I’ve been holding off on writing anything too heavy in the past few weeks, because it seemed like we’ve all had enough going on. But then I started watching the bigger picture flow of news and heard in passing today about the cost of flood damage from recent storms up North. The clean up happening while trying to contain an outbreak of a very contagious disease and process the intensity of a terrorist attack. Kia kaha Aucklanders.
That right there is the way the world is now. We won’t have covid outbreaks and supermarket knife attacks every week, but we’re past the time of those being rare events, and we’re in the time of synchronous and overlapping crises. Being able to manage the continuous heavy is one of the areas where we need to upskill. We need proactive pathways that both mitigate and adapt, and we need to learn how to adapt and thrive under conditions we’re just not used to.
The latest New York floods, from US climate scientist ,
At this dystopian moment, I’m just not feeling it, and I don’t think I’m alone. I have many friends and colleagues who study extreme weather, in academia, government and the private sector. I think I can speak for many of us when I say we’re stunned.
The nonstop, compound environmental disasters of this summer alone — the fires, heat waves, droughts, floods and hurricanes — would probably have been enough to shock us. But they also come after a year and a half of a pandemic. Even worse, they come atop an ongoing crisis for our democracy that is preventing us, as a nation and a species, from effectively meeting any of these challenges.
I know this is an unhelpful attitude. And notwithstanding all the bad news, there is, simultaneously, tremendous positive momentum on climate. The President and a Democratic majority in Congress are taking the issue more seriously than ever before, and the infrastructure and budget reconciliation bills offer a potentially historic opportunity to make investments in clean energy, climate adaptation and climate justice that start to take the scale of the problem seriously. The youth climate movement is energized and inspiring. Flat-out climate denial is waning.
In the big picture, the climate problem is, in principle, solvable. With existing technology and resources, and sufficient collective effort and political will, we, the human species, have what it takes to modify our energy system to minimize future warming and adapt to protect those most vulnerable from what can’t be prevented.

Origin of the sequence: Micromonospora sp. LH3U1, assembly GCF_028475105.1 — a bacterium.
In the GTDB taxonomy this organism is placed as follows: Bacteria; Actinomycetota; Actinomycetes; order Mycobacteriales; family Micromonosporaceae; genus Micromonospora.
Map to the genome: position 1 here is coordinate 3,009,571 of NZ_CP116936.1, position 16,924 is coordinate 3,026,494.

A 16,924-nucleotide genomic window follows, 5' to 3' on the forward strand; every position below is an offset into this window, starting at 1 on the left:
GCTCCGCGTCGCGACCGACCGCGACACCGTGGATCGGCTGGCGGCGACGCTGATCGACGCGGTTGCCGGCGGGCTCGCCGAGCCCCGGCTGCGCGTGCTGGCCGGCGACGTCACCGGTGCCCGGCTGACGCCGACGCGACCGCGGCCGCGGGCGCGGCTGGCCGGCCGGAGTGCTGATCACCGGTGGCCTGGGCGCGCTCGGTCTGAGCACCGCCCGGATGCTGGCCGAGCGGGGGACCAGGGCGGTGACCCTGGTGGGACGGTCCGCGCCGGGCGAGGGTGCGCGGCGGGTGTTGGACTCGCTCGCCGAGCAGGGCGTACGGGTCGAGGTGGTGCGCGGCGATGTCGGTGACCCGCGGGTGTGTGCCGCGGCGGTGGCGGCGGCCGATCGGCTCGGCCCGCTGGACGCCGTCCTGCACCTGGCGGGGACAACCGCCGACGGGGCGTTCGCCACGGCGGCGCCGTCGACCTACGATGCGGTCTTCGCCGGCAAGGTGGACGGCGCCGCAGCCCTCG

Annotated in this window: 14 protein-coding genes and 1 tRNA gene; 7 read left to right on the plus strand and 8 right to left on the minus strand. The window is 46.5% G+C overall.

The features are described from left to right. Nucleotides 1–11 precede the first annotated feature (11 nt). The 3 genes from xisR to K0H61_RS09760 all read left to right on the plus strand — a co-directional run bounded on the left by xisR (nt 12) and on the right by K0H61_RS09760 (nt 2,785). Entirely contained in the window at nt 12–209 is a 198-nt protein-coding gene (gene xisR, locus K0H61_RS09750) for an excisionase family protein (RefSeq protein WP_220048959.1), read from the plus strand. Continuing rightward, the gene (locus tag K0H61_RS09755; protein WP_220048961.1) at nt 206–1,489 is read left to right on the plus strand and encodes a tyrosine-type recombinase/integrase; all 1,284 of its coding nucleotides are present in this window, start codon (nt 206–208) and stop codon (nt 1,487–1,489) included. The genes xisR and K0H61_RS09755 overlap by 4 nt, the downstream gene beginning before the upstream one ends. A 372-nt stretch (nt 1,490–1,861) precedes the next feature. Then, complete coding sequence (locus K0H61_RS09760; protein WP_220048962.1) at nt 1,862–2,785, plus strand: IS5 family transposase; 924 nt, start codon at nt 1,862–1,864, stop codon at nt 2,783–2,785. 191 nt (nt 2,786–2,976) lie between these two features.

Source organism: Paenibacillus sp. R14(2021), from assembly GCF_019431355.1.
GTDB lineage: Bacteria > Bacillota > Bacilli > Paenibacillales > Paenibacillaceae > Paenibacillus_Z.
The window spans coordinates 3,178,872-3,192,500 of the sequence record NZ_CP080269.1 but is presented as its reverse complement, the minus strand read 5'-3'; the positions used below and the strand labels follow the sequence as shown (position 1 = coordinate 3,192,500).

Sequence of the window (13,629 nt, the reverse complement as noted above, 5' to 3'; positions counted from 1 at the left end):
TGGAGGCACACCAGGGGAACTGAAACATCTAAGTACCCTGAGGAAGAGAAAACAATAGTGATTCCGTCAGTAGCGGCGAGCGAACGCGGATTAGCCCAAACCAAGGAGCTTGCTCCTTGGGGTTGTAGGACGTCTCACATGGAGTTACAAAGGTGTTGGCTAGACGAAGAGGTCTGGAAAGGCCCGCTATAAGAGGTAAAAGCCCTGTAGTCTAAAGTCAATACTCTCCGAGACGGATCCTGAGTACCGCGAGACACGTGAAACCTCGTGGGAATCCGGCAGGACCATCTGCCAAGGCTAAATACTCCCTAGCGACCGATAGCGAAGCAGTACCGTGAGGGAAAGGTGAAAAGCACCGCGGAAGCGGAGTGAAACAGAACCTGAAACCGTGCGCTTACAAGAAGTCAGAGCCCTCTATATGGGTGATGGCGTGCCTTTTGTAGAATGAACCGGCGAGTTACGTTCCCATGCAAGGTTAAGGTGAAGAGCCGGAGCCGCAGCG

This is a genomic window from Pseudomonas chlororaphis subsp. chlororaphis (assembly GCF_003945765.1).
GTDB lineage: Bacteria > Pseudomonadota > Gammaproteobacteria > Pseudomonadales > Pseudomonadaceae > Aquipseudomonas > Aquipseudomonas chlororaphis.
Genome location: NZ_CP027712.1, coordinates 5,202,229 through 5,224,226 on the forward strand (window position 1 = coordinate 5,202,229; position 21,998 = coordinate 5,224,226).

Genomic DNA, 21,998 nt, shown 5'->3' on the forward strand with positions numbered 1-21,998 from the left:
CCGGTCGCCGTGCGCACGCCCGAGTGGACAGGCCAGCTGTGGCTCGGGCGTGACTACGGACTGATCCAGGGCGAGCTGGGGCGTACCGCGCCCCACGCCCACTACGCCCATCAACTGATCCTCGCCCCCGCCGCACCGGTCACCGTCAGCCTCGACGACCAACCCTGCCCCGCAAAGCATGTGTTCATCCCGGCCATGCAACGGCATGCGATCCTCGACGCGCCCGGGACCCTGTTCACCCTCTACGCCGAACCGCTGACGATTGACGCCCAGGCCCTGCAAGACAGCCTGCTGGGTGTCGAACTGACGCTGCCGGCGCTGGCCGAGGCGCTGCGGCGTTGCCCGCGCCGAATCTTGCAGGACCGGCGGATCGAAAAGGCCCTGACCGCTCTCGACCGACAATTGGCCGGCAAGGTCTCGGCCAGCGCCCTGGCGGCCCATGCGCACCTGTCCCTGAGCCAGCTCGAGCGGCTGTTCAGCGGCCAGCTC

Solving the climate problem requires not just trust in science, but shared values and a will to collective action for the common good. These are all in short supply. That scares me, way more than the carbon dioxide in the atmosphere does.
There’s no benefit in giving in to “doomism,” either about climate, per se, or politics. The only rational response is to do what we can do, within the boundaries our individual and collective circumstances impose upon us, to make positive change.
Speak out, organize, give money, vote.
Let’s all get to it, however we can.
My feeling here is that New Zealand has the potential to be world leading, not even so much on conventional governmental climate action (although how gratifying would it be if we managed that), but because of our team of five million approach to the pandemic. We have the shared values and collective will, and have been extraordinarily fortunate to have Jacinda Ardern as Prime Minister through these years. That model of cooperative action is an export the world desperately needs.
On the debate about Delta Level Two and ongoing restrictions affecting the hospitality sector. Eighteen months into our covid repsonse, it’s time we started adapting for the long haul. We need to create sectors that can not only survive this pandemic, but the next and the other synchronous crisis, instead of hanging on for some mythical return to normal. One of the keys to that is positive adaptation.
Adaptive 💚 https://t.co/N3u6iKexdz
— weka (@wekatweets) September 7, 2021
It’s a small example, but it’s the leading edge of how to use crisis as opportunity, and to solve multiple problems in ways that enhance rather than simply mitigate.
Here it’s pairing covid response with the much needed climate action shift away from personal car use. Add tree planting to that vision and the multiple benefits include increased biodiversity, micro climate cooling, and increased well-being from having nature in our immediate environment. Now is also the time to be planning a lot more outside green spaces, everywhere, and rethinking cities as infilled and crowded.
So, Wellington City Council, have the meeting with hospo people about covid, but make sure that the rewilding, permaculture, and car-free movement bods are in the same room.
— Mike Lydon (@MikeLydon) September 3, 2021
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